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Kishon

The Bible

Bible Usage:

Dictionaries:

  • Included in Eastons: Yes
  • Included in Hitchcocks: Yes
  • Included in Naves: Yes
  • Included in Smiths: Yes
  • Included in Websters: No
  • Included in Strongs: Yes
  • Included in Thayers: No
  • Included in BDB: Yes

Strongs Concordance:

 

Easton's Bible Dictionary
Kishon

Winding, a winter torrent of Central Palestine, which rises about the roots of Tabor and Gilboa, and passing in a northerly direction through the plains of Esdraelon and Acre, falls into the Mediterranean at the north-eastern corner of the bay of Acre, at the foot of Carmel. It is the drain by which the waters of the plain of Esdraelon and of the mountains that surround it find their way to the sea. It bears the modern name of Nahr el-Mokattah, i.e., "the river of slaughter" (comp. 1 Kings 18:40). In the triumphal song of Deborah (Judges 5:21) it is spoken of as "that ancient river," either (1) because it had flowed on for ages, or (2), according to the Targum, because it was "the torrent in which were shown signs and wonders to Israel of old;" or (3) probably the reference is to the exploits in that region among the ancient Canaanites, for the adjoining plain of Esdraelon was the great battle-field of Palestine.

This was the scene of the defeat of Sisera (Judges 4:7, 13), and of the destruction of the prophets of Baal by Elijah (1 Kings 18:40). "When the Kishon was at its height, it would be, partly on account of its quicksands, as impassable as the ocean itself to a retreating army." (See DEBORAH.)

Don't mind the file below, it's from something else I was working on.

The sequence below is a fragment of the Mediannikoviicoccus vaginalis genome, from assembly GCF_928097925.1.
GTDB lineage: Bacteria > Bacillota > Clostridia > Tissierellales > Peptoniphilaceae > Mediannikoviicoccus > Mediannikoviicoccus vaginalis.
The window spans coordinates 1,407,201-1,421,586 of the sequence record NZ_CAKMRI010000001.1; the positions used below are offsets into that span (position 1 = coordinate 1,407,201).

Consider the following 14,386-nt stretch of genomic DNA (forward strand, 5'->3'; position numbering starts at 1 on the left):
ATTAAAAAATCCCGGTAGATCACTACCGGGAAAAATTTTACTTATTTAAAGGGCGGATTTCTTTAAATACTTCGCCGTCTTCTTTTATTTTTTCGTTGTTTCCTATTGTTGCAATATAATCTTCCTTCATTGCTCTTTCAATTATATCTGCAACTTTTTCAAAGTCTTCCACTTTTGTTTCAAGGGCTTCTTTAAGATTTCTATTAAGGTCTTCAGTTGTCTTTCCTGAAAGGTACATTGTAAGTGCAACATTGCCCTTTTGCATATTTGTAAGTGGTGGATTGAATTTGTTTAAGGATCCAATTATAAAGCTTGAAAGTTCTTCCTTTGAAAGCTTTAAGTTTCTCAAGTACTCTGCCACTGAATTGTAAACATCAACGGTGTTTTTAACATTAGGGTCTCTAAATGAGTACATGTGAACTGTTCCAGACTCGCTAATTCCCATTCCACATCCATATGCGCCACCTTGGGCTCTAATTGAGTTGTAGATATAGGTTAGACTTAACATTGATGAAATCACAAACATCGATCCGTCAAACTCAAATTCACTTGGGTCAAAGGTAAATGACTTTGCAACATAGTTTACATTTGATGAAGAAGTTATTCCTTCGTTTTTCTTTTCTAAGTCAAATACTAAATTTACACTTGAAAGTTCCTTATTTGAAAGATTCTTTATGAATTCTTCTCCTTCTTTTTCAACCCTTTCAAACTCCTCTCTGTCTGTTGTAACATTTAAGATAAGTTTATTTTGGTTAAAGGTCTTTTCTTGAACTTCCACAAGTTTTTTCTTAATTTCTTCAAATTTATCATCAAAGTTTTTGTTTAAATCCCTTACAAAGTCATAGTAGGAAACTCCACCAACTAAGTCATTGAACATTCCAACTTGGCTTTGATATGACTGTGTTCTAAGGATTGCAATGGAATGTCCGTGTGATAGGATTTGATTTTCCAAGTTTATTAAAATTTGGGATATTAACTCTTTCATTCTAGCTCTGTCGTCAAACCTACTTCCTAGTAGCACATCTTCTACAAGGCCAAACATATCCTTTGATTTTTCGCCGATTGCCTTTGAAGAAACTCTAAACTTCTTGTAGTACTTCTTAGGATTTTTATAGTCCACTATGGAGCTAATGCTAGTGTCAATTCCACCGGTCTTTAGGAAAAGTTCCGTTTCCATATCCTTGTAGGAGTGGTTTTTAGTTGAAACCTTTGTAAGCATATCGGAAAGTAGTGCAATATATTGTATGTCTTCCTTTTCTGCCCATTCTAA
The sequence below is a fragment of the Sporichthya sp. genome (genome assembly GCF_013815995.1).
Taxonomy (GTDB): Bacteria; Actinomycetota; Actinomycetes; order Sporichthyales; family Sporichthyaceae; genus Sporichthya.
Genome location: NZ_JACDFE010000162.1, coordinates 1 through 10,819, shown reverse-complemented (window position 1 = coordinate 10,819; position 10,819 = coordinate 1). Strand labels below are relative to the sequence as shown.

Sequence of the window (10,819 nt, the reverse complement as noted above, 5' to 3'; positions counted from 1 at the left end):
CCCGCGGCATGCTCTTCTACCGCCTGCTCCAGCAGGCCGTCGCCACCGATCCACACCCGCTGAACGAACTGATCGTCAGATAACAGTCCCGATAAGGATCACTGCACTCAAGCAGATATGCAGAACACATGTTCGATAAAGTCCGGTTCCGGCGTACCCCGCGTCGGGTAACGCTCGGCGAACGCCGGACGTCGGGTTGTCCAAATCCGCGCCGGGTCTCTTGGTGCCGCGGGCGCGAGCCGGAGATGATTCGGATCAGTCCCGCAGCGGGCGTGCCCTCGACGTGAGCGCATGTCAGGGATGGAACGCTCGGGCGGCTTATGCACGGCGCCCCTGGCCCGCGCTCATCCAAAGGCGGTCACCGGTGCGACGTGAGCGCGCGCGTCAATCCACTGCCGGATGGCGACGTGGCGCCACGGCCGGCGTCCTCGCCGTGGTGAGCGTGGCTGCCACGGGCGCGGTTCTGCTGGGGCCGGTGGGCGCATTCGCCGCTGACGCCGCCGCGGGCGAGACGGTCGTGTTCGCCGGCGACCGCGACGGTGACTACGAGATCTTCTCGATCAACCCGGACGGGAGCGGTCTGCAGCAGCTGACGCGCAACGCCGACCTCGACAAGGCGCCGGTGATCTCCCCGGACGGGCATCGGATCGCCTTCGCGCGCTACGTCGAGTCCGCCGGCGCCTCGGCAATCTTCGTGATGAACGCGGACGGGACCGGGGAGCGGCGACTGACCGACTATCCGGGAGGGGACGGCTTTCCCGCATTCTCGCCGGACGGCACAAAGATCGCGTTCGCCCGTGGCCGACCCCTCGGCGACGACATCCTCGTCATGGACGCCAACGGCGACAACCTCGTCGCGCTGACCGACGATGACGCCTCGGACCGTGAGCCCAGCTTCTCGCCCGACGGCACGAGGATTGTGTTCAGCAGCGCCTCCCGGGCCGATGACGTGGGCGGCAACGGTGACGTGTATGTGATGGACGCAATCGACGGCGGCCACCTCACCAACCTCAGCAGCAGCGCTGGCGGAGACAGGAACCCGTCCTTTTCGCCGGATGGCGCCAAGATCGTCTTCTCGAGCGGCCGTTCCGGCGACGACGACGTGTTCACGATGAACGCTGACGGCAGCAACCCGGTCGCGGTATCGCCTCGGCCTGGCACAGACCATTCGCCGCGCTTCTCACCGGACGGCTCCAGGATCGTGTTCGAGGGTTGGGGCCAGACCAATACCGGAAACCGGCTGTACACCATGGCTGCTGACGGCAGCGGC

Hitchcock's Names Dictionary
Kishon

hard; sore


Naves Topical Index
Kishon

Called also Kison. A noted river of Palestine emptying into the Mediterranean near the northern base of Mount Carmel.

Sisera defeated at, and his army destroyed in
Judges 4:7; Judges 4:13; Judges 5:21; Psalms 83:9

Prophets of Baal destroyed by Elijah at
1 Kings 18:40


Smith's Bible Dictionary
Kishon

(winding), The river, a torrent or winter stream of central Palestine, the scene of two of the grandest achievements of Isr'litish history

the defeat of Sisera, Judges 4, and the destruction of the prophets of Baal by Elijah. (1 Kings 18:40) The Nahr Mukutta , the modern representative of the Kishon, is the drain by which the waters of the plain of Esdr'lon and of the mountains which enclose that plain find their way through the plain of Acre to the Mediterranean. The part of the Kishon at which the prophets of Baal were slaughtered by Elijah was doubtless close below the spot on Carmel where the sacrifice had taken place.